So, c’mon people, let’s see a little imagination, let’s find some new ways to be stupid with our taglines, shall we? Give me something, anything to work with here. Sheesh.

Now, THATS a tagline.


It is rare to see a company truly embrace their tagline. And even rarer to use the tagline as a demonstration of the brand. Today I spotted the van above. Classic Color is a printing company. I don’t need to know anything more about them than the tagline, and especially the design of the tagline, to know they are a high end, high quality company.

It’s true that Classic Color has an advantage in that they are in a visual, art-related business which lends itself to such a tagline. That might mean something, if I hadn’t seen so many similar companies with pedestrian taglines, treated with a yawn, if they had a tagline at all.

A big tip of the cap to Classic Color. That is a brand name I will retain, entirely based on their tagline and its design.

Road Trip for Tagline Jim!

Before I regale you with road trip stuff, I must take a minute to thank Jim Anderson, who heeded my call for some research help (see previous post). I didn’t really expect anyone to respond to my request, but, as I said, I was desperate to find some info online and was having no luck. So, thanks again, Jim, for your tip on cognitive fluency.

Okay, so what’s this road trip business? My friend, Brian Nash, recently asked if I’d like to give his advertising class a talk about taglines. (Brian teaches a couple of classes at Grand Canyon University in addition to his regular job.)

Brian intended my talk to be via Skype. But I saw a chance to hit the road. So I told him I’d like to give the talk in person. Doing this accomplishes two things for me. First, there’s the road trip. I love the occasional solitary road trip, since I can only spend so much time with the humans, and I’ve spent a ton lately.

The other benefit of giving the talk in person is that I can attempt to videotape the talk, in the hope of adding said video to the Aloud section of my website, which is designed to encourage people to invite me to give talks. All of which is intended to expand my author “platform”, which is apparently a prerequisite to getting my book, Agents of Stupidity: Why advertising is even stupider than you think, if that’s even possible.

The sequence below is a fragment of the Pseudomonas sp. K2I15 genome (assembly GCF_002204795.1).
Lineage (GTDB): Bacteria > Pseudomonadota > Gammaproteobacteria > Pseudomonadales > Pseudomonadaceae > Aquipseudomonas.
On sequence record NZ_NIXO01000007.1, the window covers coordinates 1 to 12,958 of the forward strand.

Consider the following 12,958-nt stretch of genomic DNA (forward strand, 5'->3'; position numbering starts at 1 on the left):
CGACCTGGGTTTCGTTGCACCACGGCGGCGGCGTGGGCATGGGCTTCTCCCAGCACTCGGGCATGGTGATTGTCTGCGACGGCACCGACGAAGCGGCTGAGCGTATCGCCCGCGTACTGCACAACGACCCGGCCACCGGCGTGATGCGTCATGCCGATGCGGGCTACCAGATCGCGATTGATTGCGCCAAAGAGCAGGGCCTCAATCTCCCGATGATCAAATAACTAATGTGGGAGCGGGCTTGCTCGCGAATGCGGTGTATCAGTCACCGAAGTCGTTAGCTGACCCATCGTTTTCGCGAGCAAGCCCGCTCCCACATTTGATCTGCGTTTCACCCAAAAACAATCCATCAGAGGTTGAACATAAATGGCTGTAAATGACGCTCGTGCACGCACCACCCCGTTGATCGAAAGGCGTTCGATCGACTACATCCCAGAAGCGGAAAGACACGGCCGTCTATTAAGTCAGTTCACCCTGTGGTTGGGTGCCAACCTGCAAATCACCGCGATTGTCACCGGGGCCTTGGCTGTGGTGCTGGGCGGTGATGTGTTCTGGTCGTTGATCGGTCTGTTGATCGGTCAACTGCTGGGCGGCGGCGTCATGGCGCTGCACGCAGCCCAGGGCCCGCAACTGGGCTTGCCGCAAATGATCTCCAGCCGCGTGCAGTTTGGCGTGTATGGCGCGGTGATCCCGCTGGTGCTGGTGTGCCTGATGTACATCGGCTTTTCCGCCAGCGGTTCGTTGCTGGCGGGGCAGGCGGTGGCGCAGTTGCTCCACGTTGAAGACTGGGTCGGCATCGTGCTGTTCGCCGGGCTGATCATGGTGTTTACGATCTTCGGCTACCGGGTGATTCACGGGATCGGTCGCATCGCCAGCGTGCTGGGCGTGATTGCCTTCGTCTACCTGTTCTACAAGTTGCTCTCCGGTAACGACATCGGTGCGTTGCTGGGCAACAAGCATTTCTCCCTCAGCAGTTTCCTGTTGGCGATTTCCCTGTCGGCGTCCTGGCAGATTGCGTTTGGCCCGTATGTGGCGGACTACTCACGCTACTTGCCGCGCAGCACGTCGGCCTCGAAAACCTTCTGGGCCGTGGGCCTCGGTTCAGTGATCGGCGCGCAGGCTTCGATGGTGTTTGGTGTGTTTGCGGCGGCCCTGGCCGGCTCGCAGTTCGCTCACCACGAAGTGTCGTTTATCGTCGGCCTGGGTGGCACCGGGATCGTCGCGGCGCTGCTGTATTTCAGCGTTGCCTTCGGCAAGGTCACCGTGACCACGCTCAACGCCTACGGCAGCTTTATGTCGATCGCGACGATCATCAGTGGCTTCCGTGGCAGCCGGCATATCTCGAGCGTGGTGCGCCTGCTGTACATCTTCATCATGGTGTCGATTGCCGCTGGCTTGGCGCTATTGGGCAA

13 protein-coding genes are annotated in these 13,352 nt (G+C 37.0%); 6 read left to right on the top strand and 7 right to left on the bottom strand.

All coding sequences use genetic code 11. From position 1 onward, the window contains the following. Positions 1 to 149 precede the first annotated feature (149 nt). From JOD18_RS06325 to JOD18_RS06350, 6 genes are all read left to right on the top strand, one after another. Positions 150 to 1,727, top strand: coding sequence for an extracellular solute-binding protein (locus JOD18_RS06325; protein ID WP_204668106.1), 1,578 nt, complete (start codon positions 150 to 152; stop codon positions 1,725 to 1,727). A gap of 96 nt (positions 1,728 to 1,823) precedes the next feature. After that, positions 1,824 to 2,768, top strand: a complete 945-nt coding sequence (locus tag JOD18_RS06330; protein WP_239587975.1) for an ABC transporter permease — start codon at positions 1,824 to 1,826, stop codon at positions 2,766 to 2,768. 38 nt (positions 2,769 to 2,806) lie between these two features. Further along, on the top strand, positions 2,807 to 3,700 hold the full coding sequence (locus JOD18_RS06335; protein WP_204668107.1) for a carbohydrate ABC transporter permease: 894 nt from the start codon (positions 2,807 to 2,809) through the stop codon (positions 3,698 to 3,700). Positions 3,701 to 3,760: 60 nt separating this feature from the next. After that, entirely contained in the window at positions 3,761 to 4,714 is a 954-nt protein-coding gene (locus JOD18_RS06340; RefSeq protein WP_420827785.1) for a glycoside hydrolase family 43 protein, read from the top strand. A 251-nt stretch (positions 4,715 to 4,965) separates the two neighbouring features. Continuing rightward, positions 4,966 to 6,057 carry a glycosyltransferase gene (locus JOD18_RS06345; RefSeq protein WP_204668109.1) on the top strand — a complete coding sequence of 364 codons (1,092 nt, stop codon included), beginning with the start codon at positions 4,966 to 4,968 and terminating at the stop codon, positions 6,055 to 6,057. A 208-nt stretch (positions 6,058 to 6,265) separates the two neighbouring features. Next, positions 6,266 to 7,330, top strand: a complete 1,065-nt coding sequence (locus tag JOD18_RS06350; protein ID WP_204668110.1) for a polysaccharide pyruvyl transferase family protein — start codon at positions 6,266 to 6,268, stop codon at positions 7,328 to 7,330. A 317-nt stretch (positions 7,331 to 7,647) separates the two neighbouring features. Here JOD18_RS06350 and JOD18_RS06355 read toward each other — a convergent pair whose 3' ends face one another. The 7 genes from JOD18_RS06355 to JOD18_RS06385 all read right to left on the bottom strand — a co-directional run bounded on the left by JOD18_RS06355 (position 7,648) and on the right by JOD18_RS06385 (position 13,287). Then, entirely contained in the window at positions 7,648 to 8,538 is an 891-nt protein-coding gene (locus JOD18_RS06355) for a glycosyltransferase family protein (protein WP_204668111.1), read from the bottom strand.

Help me! My research is coming up empty.

This is an act of desperation. I’m always looking for new insights about taglines, and recently I’ve been looking into certain aspects of many taglines that studies have show the brain to be attracted to. For example, certain kinds of poetry, especially poetry that rhymes, seems to be pleasing to the brain. I’m trying to learn more about how that works in the brain. I’ve already come across some source material that hypothesizes just how the brain processes puns and other forms of humor and how the brain deems these pieces of language to be pleasurable.
Now for the desperation part. Intuitively, it seems to me that the brain is drawn to short pieces of language that “wrap things up in a tidy bow.” They either summarize something neatly or in some other way encapsulate stuff that might otherwise be messy or complicated. The brain must work efficiently in processing language and all the cognitive input it is inundated with constantly. It only makes sense that it would be attracted to language that “short-handed” stuff or somehow made its job easier.
But I’ll be danged if I can find any material out there that supports this idea or examines it. It doesn’t seem possible that no one has studied this topic or something related to it, right? So, if you pride yourself on your research chops, please spend a few minutes probing around and let me know if you come up with anything. I would so appreciate it. Thanks.

Addendum to the Australia Post.

In fairness to Australia, I did come across two other taglines that I thought were worthy of some mention during my recent trip.

One was for a company called Purple Brick that apparently helps you sell your house without having to pay a commission. Theirline is:

Save Yourself from Commisery.

Now, I must say that I would have modified that line to read:

Let Us Put You Out of Your Commisery. This wording would have leveraged the way in which that expression is ordinarily used, but still, at least they made an effort.

The other tagline, which I really like a lot, is for a bank of all things.

It’s Qudos Bank’s tagline:

Why the dearth of good taglines in Australia?

I’ve just come back from a month in Australia. We covered a lot of ground in that month, and I kept my eyes peeled for taglines the entire trip. I was very surprised and disappointed to find almost no interesting, engaging, funny,charming or otherwise evocative taglines. Granted my time watching TV, reading magazines and being online was limited. On the other hand, I saw a lot of trucks, the sides of which can be a tagline goldmine. The only tagline that elicited even a tiny smile from me was for a nut company called Nobby’s. The tagline is: Nibble Nobby’s Nuts.

It is baffling to me that a culture so imbued with strangeness,charm and humor hasn’t produced taglines that reflect those qualities. Some of the advertising was goofy and funny or clever, often a little quirky. But not the taglines or straplines or whatever they call them there.

Finally, in an act of mercy, I took a side trip to DDB in Sydney, dropped off a stack of my business cards, explaining to the receptionist that the creatives there seemed to be in desperate straits, tagline-wise, and I was volunteering to help.